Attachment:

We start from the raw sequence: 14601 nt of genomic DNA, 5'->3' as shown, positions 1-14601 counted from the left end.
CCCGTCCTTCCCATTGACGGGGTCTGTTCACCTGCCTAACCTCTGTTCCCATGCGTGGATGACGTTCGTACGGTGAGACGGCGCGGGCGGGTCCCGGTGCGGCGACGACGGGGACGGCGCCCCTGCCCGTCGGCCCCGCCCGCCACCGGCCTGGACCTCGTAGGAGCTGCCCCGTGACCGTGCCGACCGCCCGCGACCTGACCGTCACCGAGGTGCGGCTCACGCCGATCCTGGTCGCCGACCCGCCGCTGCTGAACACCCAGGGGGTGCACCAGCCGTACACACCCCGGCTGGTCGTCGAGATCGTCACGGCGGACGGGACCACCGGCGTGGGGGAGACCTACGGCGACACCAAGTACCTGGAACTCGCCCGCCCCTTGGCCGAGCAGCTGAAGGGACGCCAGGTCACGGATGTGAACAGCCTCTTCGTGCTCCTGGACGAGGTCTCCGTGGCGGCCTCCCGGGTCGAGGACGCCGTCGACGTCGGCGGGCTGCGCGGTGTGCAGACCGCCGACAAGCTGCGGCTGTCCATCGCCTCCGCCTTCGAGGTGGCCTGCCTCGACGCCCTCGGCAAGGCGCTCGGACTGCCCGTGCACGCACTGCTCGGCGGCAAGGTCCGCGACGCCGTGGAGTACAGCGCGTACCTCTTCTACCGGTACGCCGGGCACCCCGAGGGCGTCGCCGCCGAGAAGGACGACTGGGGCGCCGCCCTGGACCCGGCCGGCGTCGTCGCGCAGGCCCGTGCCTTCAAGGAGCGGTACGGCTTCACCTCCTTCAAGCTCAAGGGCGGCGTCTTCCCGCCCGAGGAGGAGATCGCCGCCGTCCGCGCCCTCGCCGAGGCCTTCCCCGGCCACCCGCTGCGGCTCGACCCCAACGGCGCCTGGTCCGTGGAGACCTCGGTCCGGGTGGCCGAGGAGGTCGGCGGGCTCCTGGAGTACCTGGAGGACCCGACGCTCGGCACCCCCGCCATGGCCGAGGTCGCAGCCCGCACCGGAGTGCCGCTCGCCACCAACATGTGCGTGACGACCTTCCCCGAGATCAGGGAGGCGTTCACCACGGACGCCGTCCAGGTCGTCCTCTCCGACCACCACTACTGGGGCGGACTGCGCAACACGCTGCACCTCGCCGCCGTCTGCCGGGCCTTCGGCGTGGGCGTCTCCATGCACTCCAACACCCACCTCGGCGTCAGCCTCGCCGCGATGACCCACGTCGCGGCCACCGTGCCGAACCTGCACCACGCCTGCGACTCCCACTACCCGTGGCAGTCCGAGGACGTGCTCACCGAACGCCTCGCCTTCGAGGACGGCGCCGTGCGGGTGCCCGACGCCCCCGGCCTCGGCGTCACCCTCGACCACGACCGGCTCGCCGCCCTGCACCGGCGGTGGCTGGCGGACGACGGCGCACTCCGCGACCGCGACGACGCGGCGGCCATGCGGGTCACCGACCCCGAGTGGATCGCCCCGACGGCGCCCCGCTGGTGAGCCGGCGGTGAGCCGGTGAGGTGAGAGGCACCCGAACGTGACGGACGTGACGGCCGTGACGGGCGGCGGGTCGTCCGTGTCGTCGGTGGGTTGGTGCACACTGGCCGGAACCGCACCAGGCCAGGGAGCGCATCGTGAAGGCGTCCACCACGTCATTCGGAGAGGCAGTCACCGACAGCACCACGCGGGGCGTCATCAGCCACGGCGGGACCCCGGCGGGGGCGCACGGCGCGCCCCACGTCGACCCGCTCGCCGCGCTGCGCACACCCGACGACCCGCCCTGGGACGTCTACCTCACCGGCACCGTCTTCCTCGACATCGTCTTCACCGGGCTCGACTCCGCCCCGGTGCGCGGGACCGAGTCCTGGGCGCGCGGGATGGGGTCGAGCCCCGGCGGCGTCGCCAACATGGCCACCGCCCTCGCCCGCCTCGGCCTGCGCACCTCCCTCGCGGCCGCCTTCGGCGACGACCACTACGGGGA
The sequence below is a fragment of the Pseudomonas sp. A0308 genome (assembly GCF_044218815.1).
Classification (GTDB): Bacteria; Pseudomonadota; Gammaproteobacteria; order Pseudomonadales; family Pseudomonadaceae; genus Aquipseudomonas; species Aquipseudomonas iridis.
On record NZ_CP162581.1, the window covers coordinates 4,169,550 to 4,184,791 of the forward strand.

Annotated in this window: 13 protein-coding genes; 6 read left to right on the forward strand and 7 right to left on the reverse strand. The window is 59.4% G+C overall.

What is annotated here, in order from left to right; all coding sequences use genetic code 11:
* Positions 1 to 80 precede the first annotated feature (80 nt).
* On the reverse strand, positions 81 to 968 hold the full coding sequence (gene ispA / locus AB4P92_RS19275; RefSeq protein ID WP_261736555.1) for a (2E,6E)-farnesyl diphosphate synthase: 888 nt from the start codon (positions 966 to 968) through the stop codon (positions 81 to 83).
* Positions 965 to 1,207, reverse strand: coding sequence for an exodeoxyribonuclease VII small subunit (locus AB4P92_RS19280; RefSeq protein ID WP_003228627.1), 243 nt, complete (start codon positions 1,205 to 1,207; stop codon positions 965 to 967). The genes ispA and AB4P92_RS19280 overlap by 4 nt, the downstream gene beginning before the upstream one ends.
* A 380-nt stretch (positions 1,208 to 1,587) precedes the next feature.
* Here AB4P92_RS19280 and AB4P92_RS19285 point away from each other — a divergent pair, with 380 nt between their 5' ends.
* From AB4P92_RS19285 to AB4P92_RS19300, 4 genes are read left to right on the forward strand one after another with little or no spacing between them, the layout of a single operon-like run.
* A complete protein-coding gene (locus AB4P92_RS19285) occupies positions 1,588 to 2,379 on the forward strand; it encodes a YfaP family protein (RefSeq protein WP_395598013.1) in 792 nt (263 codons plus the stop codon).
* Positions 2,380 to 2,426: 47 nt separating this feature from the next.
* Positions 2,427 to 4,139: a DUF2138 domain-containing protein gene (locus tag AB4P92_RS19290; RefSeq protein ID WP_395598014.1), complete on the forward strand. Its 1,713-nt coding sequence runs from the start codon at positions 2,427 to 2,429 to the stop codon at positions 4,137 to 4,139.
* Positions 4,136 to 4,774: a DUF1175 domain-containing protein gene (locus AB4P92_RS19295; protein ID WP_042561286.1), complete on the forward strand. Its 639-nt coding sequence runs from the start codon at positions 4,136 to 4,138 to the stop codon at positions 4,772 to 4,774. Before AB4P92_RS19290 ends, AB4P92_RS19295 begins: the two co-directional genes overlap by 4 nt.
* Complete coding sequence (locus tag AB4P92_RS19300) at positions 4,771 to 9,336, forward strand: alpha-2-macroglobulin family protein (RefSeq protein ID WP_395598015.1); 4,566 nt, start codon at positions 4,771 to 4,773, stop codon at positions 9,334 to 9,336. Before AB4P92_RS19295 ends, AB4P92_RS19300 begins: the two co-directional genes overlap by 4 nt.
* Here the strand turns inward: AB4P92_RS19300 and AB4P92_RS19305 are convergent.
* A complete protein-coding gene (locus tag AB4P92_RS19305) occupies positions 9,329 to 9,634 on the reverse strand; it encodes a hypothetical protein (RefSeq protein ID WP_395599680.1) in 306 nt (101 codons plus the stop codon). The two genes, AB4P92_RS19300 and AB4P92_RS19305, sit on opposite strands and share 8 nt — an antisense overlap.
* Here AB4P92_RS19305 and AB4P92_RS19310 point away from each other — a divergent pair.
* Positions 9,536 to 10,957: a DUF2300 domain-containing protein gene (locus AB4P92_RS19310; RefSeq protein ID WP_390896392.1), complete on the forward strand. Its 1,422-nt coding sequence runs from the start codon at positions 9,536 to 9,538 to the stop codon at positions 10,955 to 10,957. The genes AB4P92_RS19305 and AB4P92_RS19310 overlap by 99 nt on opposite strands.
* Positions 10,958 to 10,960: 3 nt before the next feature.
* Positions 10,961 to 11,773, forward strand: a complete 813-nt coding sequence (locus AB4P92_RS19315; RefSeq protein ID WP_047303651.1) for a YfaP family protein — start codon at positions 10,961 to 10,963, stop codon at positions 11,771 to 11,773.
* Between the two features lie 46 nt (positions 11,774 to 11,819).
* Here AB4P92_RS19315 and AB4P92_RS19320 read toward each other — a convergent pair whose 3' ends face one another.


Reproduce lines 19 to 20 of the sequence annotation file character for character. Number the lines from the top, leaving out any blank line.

* Here the strand turns inward: AB4P92_RS19300 and AB4P92_RS19305 are convergent.
* A complete protein-coding gene (locus tag AB4P92_RS19305) occupies positions 9,329 to 9,634 on the reverse strand; it encodes a hypothetical protein (RefSeq protein ID WP_395599680.1) in 306 nt (101 codons plus the stop codon). The two genes, AB4P92_RS19300 and AB4P92_RS19305, sit on opposite strands and share 8 nt — an antisense overlap.